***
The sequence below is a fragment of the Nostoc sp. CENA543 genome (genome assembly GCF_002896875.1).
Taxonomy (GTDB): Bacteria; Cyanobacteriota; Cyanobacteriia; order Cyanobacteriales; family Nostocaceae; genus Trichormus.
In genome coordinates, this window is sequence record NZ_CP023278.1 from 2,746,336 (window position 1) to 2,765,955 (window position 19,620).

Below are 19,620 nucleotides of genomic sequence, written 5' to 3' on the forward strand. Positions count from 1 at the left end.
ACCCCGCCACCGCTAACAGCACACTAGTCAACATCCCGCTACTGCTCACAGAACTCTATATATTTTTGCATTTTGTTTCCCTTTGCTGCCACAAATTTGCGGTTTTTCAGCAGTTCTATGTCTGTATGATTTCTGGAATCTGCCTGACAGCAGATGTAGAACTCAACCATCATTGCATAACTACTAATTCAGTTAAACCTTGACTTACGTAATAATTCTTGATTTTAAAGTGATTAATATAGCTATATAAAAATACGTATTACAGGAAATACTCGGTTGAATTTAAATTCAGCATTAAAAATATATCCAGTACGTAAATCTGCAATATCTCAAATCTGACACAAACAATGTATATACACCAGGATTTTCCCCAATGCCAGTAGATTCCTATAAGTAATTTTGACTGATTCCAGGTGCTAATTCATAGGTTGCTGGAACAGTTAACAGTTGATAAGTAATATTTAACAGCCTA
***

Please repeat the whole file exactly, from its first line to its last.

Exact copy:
The sequence below is a fragment of the Nostoc sp. CENA543 genome (genome assembly GCF_002896875.1).
Taxonomy (GTDB): Bacteria; Cyanobacteriota; Cyanobacteriia; order Cyanobacteriales; family Nostocaceae; genus Trichormus.
In genome coordinates, this window is sequence record NZ_CP023278.1 from 2,746,336 (window position 1) to 2,765,955 (window position 19,620).

Below are 19,620 nucleotides of genomic sequence, written 5' to 3' on the forward strand. Positions count from 1 at the left end.
ACCCCGCCACCGCTAACAGCACACTAGTCAACATCCCGCTACTGCTCACAGAACTCTATATATTTTTGCATTTTGTTTCCCTTTGCTGCCACAAATTTGCGGTTTTTCAGCAGTTCTATGTCTGTATGATTTCTGGAATCTGCCTGACAGCAGATGTAGAACTCAACCATCATTGCATAACTACTAATTCAGTTAAACCTTGACTTACGTAATAATTCTTGATTTTAAAGTGATTAATATAGCTATATAAAAATACGTATTACAGGAAATACTCGGTTGAATTTAAATTCAGCATTAAAAATATATCCAGTACGTAAATCTGCAATATCTCAAATCTGACACAAACAATGTATATACACCAGGATTTTCCCCAATGCCAGTAGATTCCTATAAGTAATTTTGACTGATTCCAGGTGCTAATTCATAGGTTGCTGGAACAGTTAACAGTTGATAAGTAATATTTAACAGCCTA